Sources: Portland Cement Association, Washington, D.C.; CP staff
Responding to the White House’s just-announced second phase of fuel economy standards for heavy-duty trucks, targeted for 2015-16 rulemaking and implementation, PCA CEO Gregory Scott notes, “We should expand the debate beyond making more efficient [vehicles] to making more efficient infrastructure.”
Stiffer pavements such as those of concrete construction, he adds, produce less rolling resistance and better fuel economy. Models in recent Massachusetts Institute of Technology/Concrete Sustainability Hub (CSHub) research predict that the use of stiffer pavements, versus more flexible alternatives, can reduce fuel use by as much as 3 percent—a savings that would add up to 273 million barrels of crude oil per year.
Florida International University investigators tested the models on vehicles traveling rigid and flexible pavement sections of Interstate 95. For rigid pavement sections, they observed lower fuel consumption figures of 3.2 percent and 4.5 percent, respectively, for passenger vehicles and loaded tractor-trailers. If all Florida highway pavements were rigid, researchers estimated annual fuel savings exceeding $2 billion.
Heavy-duty trucks account for 4 percent of highway vehicles, but are responsible for 20 percent of transportation sector carbon pollution, the White House contends. In a mid-February appearance at a Maryland grocery distribution center, President Obama announced plans to introduce a rule for higher truck fuel economy by 2016, charging Department of Transportation Secretary Anthony Foxx and Environmental Protection Agency Administrator Gina McCarthy with developing standards “that will take us well into the next decade.”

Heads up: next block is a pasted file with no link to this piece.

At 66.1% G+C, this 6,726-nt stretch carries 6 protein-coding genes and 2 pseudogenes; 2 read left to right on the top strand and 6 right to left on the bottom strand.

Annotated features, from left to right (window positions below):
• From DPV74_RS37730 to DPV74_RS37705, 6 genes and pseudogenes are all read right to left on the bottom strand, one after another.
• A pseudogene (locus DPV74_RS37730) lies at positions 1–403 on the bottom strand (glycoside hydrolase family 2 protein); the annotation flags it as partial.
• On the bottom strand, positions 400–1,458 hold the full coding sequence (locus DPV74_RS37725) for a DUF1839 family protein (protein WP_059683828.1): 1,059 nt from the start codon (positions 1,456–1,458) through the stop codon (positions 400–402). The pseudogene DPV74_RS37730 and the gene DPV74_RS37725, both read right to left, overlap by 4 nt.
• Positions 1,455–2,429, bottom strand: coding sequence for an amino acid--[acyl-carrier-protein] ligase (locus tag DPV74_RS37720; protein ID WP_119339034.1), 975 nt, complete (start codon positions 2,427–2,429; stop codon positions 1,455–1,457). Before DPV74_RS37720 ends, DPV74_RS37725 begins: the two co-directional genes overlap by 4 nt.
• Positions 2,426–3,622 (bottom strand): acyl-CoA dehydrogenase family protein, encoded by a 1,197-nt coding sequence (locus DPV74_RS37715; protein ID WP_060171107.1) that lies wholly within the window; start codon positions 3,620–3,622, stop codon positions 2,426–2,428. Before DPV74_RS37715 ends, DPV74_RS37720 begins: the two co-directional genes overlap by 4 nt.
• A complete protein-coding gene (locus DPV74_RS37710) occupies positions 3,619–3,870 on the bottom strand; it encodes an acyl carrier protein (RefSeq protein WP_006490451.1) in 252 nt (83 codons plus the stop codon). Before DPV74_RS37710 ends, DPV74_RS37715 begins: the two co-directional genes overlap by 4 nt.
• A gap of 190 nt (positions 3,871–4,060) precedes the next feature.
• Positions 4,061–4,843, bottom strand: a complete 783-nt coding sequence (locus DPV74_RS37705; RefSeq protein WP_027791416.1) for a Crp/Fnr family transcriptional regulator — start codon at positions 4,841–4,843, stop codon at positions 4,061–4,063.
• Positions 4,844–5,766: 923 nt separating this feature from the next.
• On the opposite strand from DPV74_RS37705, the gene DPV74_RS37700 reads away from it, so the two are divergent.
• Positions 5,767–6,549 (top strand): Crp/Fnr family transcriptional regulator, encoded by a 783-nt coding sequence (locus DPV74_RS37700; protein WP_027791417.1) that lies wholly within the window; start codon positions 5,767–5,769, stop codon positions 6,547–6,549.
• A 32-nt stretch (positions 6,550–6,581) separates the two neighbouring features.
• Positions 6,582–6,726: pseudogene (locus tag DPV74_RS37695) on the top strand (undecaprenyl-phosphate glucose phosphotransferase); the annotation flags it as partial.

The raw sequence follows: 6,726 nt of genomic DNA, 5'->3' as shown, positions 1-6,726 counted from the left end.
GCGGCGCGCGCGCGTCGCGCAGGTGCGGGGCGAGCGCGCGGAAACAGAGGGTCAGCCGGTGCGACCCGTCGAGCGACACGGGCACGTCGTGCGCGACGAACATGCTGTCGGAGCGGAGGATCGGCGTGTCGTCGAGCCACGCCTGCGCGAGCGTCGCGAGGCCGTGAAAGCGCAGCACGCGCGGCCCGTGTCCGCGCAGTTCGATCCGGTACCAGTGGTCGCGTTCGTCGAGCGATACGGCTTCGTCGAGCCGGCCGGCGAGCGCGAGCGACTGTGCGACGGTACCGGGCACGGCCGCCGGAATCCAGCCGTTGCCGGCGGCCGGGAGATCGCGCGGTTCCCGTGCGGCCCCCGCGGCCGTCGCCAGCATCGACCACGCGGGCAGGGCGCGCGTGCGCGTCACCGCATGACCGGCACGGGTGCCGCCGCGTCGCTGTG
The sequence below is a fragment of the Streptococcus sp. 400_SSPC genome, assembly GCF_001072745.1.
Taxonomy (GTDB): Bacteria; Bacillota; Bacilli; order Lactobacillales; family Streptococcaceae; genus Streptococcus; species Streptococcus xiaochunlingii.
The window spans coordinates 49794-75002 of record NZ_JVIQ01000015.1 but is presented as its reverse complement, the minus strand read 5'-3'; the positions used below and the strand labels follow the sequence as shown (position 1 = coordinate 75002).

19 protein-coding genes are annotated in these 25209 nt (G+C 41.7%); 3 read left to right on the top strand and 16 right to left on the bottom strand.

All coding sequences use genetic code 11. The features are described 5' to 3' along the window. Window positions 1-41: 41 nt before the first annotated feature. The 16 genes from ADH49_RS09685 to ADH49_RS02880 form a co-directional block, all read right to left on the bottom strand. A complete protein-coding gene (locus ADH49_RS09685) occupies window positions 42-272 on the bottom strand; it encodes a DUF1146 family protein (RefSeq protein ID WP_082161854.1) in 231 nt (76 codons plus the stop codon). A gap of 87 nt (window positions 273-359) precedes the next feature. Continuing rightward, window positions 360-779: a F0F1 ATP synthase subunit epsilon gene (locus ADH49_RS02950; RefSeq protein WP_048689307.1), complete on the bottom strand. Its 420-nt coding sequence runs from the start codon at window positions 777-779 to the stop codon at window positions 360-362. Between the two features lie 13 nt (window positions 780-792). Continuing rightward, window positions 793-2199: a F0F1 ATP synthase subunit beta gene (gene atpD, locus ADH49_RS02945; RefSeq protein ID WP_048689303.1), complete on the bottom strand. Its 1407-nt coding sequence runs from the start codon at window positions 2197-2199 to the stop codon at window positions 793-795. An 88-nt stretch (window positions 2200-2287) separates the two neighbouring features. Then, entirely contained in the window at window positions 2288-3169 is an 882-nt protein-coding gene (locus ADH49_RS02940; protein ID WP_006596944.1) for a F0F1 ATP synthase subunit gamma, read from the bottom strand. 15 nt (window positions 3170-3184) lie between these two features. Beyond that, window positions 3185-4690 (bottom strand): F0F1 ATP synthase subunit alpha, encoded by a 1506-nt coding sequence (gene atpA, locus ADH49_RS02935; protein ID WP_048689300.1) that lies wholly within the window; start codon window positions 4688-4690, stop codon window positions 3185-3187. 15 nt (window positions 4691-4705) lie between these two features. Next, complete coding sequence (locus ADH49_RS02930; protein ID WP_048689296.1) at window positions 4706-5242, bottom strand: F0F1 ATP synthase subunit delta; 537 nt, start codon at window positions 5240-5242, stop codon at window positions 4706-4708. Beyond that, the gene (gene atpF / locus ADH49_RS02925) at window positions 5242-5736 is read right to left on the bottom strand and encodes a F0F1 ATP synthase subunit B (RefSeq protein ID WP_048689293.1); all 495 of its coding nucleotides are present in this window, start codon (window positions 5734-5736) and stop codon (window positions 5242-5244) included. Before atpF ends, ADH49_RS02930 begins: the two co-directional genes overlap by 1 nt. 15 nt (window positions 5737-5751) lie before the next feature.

Finalized in September 2011 and covering 2014–2018 model years, the Obama administration’s first round of standards for medium- and heavy-duty vehicles is projected to save 530 million barrels of oil and reduce greenhouse emissions by approximately 270 million metric tons, saving vehicle owners and operators an estimated $50 billion in fuel costs over the lifetimes of the vehicles covered. The current standards are aimed at reducing truck fuel use by as much as 20 percent.
The second round of fuel efficiency standards will spur manufacturing innovation and lead to the adoption of new technologies on trucks and semi-trailers. EPA and NHTSA will assess advanced technologies that may not currently be in production, and consider engine and powertrain efficiency improvements; aerodynamics and weight reduction; improved tire rolling resistance; hybridization; automatic engine shutdown; and, accessory improvements (water pumps, fans, auxiliary power units, air conditioning, etc).